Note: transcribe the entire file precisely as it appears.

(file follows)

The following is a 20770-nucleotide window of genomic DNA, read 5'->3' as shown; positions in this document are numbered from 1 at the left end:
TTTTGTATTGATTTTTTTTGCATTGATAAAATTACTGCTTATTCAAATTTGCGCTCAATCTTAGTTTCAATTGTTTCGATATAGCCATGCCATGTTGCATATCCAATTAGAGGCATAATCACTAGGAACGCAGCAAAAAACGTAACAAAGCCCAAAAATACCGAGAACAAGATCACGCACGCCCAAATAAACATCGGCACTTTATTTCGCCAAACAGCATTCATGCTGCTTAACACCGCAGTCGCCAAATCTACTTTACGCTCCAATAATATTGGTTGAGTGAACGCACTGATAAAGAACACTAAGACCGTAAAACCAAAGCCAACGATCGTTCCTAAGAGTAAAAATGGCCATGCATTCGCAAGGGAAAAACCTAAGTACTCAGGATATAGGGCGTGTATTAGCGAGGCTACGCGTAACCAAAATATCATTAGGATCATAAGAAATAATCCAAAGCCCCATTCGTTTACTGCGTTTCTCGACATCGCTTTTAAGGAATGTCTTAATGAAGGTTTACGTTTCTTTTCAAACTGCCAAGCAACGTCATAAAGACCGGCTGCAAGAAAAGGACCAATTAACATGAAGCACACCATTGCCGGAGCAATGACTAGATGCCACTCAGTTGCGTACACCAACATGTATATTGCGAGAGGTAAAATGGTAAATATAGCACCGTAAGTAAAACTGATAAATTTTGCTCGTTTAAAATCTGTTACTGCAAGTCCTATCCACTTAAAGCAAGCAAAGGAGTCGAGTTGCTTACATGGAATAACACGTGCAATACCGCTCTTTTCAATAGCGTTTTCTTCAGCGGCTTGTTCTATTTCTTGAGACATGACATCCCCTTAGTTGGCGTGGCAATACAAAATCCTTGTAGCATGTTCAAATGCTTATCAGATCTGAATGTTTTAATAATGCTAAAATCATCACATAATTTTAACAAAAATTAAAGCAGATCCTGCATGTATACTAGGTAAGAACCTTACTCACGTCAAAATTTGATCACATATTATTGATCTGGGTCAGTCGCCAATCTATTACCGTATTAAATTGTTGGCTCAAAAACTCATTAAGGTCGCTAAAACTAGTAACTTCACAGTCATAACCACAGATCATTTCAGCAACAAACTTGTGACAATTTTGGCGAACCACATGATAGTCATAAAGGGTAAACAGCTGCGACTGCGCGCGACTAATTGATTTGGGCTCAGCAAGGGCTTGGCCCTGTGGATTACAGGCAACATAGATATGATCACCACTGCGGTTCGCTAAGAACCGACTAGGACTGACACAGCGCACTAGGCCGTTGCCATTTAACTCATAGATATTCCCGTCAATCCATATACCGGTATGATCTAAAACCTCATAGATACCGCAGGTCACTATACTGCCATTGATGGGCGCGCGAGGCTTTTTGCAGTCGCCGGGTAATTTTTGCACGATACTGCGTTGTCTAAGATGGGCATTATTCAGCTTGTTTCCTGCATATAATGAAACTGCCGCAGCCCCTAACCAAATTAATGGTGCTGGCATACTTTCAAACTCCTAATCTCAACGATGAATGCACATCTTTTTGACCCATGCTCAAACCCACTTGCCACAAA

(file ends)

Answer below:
The following is a 20770-nucleotide window of genomic DNA, read 5'->3' as shown; positions in this document are numbered from 1 at the left end:
TTTTGTATTGATTTTTTTTGCATTGATAAAATTACTGCTTATTCAAATTTGCGCTCAATCTTAGTTTCAATTGTTTCGATATAGCCATGCCATGTTGCATATCCAATTAGAGGCATAATCACTAGGAACGCAGCAAAAAACGTAACAAAGCCCAAAAATACCGAGAACAAGATCACGCACGCCCAAATAAACATCGGCACTTTATTTCGCCAAACAGCATTCATGCTGCTTAACACCGCAGTCGCCAAATCTACTTTACGCTCCAATAATATTGGTTGAGTGAACGCACTGATAAAGAACACTAAGACCGTAAAACCAAAGCCAACGATCGTTCCTAAGAGTAAAAATGGCCATGCATTCGCAAGGGAAAAACCTAAGTACTCAGGATATAGGGCGTGTATTAGCGAGGCTACGCGTAACCAAAATATCATTAGGATCATAAGAAATAATCCAAAGCCCCATTCGTTTACTGCGTTTCTCGACATCGCTTTTAAGGAATGTCTTAATGAAGGTTTACGTTTCTTTTCAAACTGCCAAGCAACGTCATAAAGACCGGCTGCAAGAAAAGGACCAATTAACATGAAGCACACCATTGCCGGAGCAATGACTAGATGCCACTCAGTTGCGTACACCAACATGTATATTGCGAGAGGTAAAATGGTAAATATAGCACCGTAAGTAAAACTGATAAATTTTGCTCGTTTAAAATCTGTTACTGCAAGTCCTATCCACTTAAAGCAAGCAAAGGAGTCGAGTTGCTTACATGGAATAACACGTGCAATACCGCTCTTTTCAATAGCGTTTTCTTCAGCGGCTTGTTCTATTTCTTGAGACATGACATCCCCTTAGTTGGCGTGGCAATACAAAATCCTTGTAGCATGTTCAAATGCTTATCAGATCTGAATGTTTTAATAATGCTAAAATCATCACATAATTTTAACAAAAATTAAAGCAGATCCTGCATGTATACTAGGTAAGAACCTTACTCACGTCAAAATTTGATCACATATTATTGATCTGGGTCAGTCGCCAATCTATTACCGTATTAAATTGTTGGCTCAAAAACTCATTAAGGTCGCTAAAACTAGTAACTTCACAGTCATAACCACAGATCATTTCAGCAACAAACTTGTGACAATTTTGGCGAACCACATGATAGTCATAAAGGGTAAACAGCTGCGACTGCGCGCGACTAATTGATTTGGGCTCAGCAAGGGCTTGGCCCTGTGGATTACAGGCAACATAGATATGATCACCACTGCGGTTCGCTAAGAACCGACTAGGACTGACACAGCGCACTAGGCCGTTGCCATTTAACTCATAGATATTCCCGTCAATCCATATACCGGTATGATCTAAAACCTCATAGATACCGCAGGTCACTATACTGCCATTGATGGGCGCGCGAGGCTTTTTGCAGTCGCCGGGTAATTTTTGCACGATACTGCGTTGTCTAAGATGGGCATTATTCAGCTTGTTTCCTGCATATAATGAAACTGCCGCAGCCCCTAACCAAATTAATGGTGCTGGCATACTTTCAAACTCCTAATCTCAACGATGAATGCACATCTTTTTGACCCATGCTCAAACCCACTTGCCACAAA